Composed of five stanzas with seven lines each, “It was my choice, it was no chance” is one of Sir Thomas Wyatt’s poems that was probably written as a song to be accompanied by lute. In many ways a companion piece to the more familiar song “Blame not my lute,” “It was my choice, it was no chance” plays on the conventional themes of early Renaissance poetry in England. The persona, a young lover wooing a reluctant mistress, faces the specter of rejection. He carries out his attempts to persuade her to favor his suit with varying degrees of logic and fancy.
In the traditional scenario, the lover usually sees his mistress as a cruel temptress who simultaneously lures and ignores her courtier despite the fact that she has no intentions of returning his affections; furthermore, any dalliance in which she might engage with him will be fraught with inconstancy and infidelity. Wyatt supplies a twist on the usual theme, however, by having fate, rather than the woman herself, present the only real possibility of rejecting his love and, even more significantly, by seeing truth and trust as the only way to achieve a lasting love. In this way, the persona, though he affirms the role of the mistress in his unrequited bondage, softens the “attack” on the mistress and thereby places her at a disadvantage by denying her the possibility of a defensive reaction.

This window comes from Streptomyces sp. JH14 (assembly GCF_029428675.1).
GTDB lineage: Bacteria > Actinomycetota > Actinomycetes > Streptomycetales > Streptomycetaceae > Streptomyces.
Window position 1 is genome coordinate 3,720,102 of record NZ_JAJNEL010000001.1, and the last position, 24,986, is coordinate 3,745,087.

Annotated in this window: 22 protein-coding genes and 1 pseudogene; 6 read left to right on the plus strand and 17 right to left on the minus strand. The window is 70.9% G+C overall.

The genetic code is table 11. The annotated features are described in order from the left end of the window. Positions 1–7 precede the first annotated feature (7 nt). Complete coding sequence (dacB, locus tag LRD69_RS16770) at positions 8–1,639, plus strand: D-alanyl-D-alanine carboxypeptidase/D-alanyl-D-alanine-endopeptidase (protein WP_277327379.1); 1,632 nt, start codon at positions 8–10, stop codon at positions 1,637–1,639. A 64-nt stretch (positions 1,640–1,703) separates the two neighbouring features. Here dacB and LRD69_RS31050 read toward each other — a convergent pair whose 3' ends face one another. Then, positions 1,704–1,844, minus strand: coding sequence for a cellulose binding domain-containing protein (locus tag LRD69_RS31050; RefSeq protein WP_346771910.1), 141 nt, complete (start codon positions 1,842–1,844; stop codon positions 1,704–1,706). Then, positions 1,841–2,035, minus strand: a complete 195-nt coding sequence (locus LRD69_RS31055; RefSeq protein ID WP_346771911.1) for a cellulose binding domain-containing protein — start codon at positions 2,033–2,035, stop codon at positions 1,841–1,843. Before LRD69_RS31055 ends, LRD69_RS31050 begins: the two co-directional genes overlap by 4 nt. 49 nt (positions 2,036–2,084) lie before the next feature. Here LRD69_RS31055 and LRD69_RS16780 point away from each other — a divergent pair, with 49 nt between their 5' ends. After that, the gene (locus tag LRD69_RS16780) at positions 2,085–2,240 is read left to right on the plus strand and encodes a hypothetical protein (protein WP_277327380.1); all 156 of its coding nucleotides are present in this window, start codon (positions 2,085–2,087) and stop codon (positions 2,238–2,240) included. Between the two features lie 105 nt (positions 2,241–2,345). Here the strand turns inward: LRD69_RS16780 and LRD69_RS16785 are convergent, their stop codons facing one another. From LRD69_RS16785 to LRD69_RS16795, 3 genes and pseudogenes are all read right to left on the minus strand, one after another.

The poem begins with the persona’s admission that he has willingly given his...
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